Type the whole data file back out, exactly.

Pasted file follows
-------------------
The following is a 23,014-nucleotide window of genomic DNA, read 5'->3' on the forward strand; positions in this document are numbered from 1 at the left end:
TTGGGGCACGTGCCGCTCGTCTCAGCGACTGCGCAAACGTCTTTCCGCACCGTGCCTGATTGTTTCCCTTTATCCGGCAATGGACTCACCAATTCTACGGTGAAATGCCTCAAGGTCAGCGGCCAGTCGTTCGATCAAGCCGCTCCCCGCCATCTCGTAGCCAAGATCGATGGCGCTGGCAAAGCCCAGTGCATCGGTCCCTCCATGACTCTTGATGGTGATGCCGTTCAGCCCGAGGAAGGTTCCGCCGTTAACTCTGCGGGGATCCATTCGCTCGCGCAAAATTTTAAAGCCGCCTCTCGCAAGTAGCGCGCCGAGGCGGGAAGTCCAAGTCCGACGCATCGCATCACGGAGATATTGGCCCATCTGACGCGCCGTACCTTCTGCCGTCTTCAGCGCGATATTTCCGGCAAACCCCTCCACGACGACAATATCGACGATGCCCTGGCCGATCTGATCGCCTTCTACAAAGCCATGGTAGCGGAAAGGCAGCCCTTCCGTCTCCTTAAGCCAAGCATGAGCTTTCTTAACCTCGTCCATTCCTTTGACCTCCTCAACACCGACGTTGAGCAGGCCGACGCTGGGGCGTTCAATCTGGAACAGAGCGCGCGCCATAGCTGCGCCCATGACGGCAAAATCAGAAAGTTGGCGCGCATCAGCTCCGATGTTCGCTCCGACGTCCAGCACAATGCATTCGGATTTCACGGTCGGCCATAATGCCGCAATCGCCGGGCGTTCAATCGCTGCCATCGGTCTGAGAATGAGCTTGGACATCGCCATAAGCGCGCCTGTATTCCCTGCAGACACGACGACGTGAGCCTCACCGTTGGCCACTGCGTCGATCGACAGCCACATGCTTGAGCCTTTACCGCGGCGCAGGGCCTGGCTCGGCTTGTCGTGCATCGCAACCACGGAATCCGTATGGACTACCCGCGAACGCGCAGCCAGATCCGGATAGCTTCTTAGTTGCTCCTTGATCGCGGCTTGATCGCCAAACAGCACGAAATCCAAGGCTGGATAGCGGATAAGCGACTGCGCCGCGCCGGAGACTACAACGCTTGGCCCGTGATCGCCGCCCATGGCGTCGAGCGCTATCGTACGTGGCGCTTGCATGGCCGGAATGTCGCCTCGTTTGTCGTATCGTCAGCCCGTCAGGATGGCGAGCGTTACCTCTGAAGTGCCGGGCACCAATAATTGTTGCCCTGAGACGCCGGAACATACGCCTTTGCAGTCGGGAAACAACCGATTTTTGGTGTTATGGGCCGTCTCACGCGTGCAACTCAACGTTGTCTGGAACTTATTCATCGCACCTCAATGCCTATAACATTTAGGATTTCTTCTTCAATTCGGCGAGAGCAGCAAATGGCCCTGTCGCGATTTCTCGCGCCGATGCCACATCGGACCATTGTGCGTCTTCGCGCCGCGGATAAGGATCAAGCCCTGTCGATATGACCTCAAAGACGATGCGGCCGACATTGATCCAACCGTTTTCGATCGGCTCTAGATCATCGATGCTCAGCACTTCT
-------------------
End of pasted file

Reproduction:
The following is a 23,014-nucleotide window of genomic DNA, read 5'->3' on the forward strand; positions in this document are numbered from 1 at the left end:
TTGGGGCACGTGCCGCTCGTCTCAGCGACTGCGCAAACGTCTTTCCGCACCGTGCCTGATTGTTTCCCTTTATCCGGCAATGGACTCACCAATTCTACGGTGAAATGCCTCAAGGTCAGCGGCCAGTCGTTCGATCAAGCCGCTCCCCGCCATCTCGTAGCCAAGATCGATGGCGCTGGCAAAGCCCAGTGCATCGGTCCCTCCATGACTCTTGATGGTGATGCCGTTCAGCCCGAGGAAGGTTCCGCCGTTAACTCTGCGGGGATCCATTCGCTCGCGCAAAATTTTAAAGCCGCCTCTCGCAAGTAGCGCGCCGAGGCGGGAAGTCCAAGTCCGACGCATCGCATCACGGAGATATTGGCCCATCTGACGCGCCGTACCTTCTGCCGTCTTCAGCGCGATATTTCCGGCAAACCCCTCCACGACGACAATATCGACGATGCCCTGGCCGATCTGATCGCCTTCTACAAAGCCATGGTAGCGGAAAGGCAGCCCTTCCGTCTCCTTAAGCCAAGCATGAGCTTTCTTAACCTCGTCCATTCCTTTGACCTCCTCAACACCGACGTTGAGCAGGCCGACGCTGGGGCGTTCAATCTGGAACAGAGCGCGCGCCATAGCTGCGCCCATGACGGCAAAATCAGAAAGTTGGCGCGCATCAGCTCCGATGTTCGCTCCGACGTCCAGCACAATGCATTCGGATTTCACGGTCGGCCATAATGCCGCAATCGCCGGGCGTTCAATCGCTGCCATCGGTCTGAGAATGAGCTTGGACATCGCCATAAGCGCGCCTGTATTCCCTGCAGACACGACGACGTGAGCCTCACCGTTGGCCACTGCGTCGATCGACAGCCACATGCTTGAGCCTTTACCGCGGCGCAGGGCCTGGCTCGGCTTGTCGTGCATCGCAACCACGGAATCCGTATGGACTACCCGCGAACGCGCAGCCAGATCCGGATAGCTTCTTAGTTGCTCCTTGATCGCGGCTTGATCGCCAAACAGCACGAAATCCAAGGCTGGATAGCGGATAAGCGACTGCGCCGCGCCGGAGACTACAACGCTTGGCCCGTGATCGCCGCCCATGGCGTCGAGCGCTATCGTACGTGGCGCTTGCATGGCCGGAATGTCGCCTCGTTTGTCGTATCGTCAGCCCGTCAGGATGGCGAGCGTTACCTCTGAAGTGCCGGGCACCAATAATTGTTGCCCTGAGACGCCGGAACATACGCCTTTGCAGTCGGGAAACAACCGATTTTTGGTGTTATGGGCCGTCTCACGCGTGCAACTCAACGTTGTCTGGAACTTATTCATCGCACCTCAATGCCTATAACATTTAGGATTTCTTCTTCAATTCGGCGAGAGCAGCAAATGGCCCTGTCGCGATTTCTCGCGCCGATGCCACATCGGACCATTGTGCGTCTTCGCGCCGCGGATAAGGATCAAGCCCTGTCGATATGACCTCAAAGACGATGCGGCCGACATTGATCCAACCGTTTTCGATCGGCTCTAGATCATCGATGCTCAGCACTTCT